Learning from our First Strategic Plan

Learning from our First Strategic Plan

The Foundation’s first strategic plan reflected a deeply held commitment to the importance of law in underpinning civil society, economic development and democracy.

We recognised that it matters that people are able to understand and use the law. It also matters that there is a skilled and diverse legal workforce that is equipped to play its role in helping people to secure rights, fair treatment and protection.

We recognised that we needed to prioritise, and two principles served us well:

  1. degree of need – areas which were either under-resourced, underdeveloped or underestimated and where there was a clear need for external support, and
  2. degree of benefit – where an intervention could make a considerable difference and where potential benefits were widespread and sustainable.

We operated open grants programmes and the majority of applications and grant decisions, shaped by our priorities and collaboration with the field, drew us principally to civil law and, within this, to social welfare and public law, often called the law of everyday life.

Early on in the strategy, we also recognised a particular challenge facing aspiring lawyers that wanted to focus in this field of law but who were prevented by a lack of opportunities to complete their compulsory training. In response, we established the Justice First Fellowship. Five years later we have supported over 80 new lawyers to train in specialist social justice organisations. We have been able to do this at greater scale thanks to collaboration with foundations, law firms, and other friends.

Some of the key themes and lessons from our first strategic plan:

  • Law is not the end. It’s a powerful means to an end and can give people an essential tool for bringing about change.
  • Collaboration within the legal sector and with other voluntary organisations, and with the public and private sectors, can position legal education and access to law in the places where it is most needed and where it can have greatest effect.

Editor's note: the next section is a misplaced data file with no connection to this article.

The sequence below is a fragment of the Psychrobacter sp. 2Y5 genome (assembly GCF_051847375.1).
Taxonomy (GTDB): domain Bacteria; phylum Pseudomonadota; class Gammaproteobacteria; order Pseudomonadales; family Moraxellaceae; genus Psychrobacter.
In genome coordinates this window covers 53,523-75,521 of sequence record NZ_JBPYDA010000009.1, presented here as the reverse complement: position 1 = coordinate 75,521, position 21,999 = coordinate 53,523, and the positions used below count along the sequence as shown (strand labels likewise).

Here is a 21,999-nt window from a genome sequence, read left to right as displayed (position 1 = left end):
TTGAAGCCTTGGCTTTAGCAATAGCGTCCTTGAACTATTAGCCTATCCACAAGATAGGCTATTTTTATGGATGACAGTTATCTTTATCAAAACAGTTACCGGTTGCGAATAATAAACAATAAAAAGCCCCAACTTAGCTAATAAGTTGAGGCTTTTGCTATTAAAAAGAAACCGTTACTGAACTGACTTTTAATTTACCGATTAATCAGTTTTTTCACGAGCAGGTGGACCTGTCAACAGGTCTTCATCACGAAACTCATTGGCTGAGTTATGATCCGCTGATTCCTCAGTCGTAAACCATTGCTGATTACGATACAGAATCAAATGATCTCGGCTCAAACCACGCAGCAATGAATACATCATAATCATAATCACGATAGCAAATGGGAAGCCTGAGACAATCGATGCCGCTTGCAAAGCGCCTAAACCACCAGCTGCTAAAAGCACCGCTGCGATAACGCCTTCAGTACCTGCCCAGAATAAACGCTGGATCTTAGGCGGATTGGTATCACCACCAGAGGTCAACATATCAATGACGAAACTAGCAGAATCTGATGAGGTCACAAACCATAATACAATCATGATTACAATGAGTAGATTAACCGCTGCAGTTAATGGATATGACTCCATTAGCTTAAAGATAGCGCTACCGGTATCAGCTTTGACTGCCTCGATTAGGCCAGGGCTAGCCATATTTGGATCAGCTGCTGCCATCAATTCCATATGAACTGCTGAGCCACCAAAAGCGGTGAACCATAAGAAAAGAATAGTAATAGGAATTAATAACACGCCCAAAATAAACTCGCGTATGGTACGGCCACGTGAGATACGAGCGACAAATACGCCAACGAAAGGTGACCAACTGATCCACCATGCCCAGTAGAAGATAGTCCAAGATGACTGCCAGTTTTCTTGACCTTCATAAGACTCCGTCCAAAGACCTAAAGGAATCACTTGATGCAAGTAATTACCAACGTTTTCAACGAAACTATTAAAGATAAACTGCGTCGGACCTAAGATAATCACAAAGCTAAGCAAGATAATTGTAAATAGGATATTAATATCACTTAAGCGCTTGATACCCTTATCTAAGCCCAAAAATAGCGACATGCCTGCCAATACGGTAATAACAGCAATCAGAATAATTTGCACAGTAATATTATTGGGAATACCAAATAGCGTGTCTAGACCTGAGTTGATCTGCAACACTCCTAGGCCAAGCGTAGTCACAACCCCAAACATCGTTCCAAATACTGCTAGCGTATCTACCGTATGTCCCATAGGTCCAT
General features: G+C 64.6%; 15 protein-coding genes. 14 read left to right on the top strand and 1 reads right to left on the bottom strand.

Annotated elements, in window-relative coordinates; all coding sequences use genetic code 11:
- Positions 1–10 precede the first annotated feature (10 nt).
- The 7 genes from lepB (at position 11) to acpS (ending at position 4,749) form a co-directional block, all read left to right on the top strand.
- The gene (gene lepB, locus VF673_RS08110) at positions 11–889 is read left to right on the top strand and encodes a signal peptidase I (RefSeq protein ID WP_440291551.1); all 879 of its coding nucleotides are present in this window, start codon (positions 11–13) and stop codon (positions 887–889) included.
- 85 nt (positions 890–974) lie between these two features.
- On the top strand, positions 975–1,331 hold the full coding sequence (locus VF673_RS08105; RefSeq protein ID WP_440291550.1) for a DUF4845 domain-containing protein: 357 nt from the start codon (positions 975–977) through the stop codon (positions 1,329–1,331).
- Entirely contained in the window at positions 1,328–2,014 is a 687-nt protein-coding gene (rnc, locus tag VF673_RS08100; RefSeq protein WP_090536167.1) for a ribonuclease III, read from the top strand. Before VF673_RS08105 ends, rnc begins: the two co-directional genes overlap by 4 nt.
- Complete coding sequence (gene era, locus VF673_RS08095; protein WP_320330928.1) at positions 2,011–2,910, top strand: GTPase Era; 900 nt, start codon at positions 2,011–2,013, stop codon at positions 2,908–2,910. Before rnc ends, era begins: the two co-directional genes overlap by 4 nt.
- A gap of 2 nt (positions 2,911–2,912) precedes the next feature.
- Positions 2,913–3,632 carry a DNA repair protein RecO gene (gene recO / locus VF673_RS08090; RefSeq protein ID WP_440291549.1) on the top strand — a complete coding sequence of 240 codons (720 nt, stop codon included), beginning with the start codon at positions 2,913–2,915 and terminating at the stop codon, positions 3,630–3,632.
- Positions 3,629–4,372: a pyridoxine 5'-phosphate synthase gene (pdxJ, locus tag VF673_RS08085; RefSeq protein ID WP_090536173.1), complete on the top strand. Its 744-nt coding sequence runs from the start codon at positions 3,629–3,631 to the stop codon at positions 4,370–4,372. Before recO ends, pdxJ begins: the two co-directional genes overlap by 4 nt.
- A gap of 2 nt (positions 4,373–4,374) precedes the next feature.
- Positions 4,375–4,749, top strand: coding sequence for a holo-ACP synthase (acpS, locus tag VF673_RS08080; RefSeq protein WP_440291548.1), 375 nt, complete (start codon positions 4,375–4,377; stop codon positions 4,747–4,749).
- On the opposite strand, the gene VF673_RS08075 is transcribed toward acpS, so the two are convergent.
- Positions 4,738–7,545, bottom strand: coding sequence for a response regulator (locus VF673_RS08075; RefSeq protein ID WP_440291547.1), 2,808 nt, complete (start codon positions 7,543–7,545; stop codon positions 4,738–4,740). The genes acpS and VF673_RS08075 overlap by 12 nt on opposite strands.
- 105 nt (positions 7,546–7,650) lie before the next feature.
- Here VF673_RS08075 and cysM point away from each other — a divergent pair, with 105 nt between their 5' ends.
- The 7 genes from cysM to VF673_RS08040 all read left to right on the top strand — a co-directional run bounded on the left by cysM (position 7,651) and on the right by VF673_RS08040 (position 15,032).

• A key operating principle is to support people and systems to act early, and to focus on supporting change that prevents problems from happening in the first place.
  • We must invest in and help strengthen the people and organisations that make the change we want to see happen; and we need to understand how we as a grant-maker can play our part effectively.
  • The work we support takes place in wider systems and structures, and policy and constitutional environments, which are complex, dynamic and under great strain. Civil society organisations need to be supported to engage with these systems in order to share expertise and to make heard the voices of the communities they represent.
  • A commitment to collecting and using robust evidence is key to understanding the context in which we work and to designing effective structures and interventions to meet needs. As a funder, we can play a role in helping organisations to develop a learning culture which can acknowledge what hasn’t worked as well as to celebrate success.
  • Information technology is not a magic bullet, but it has an important role to play – especially the less “glamorous” essential infrastructure.
  • Good communications are vital for maximising the impact of the work we support and highlighting the way law can be a tool for transforming lives.

You can read more about the grants that were awarded under the first strategic plan here.

The lessons from this work have driven the development of our next five-year strategy which you can read more about here.

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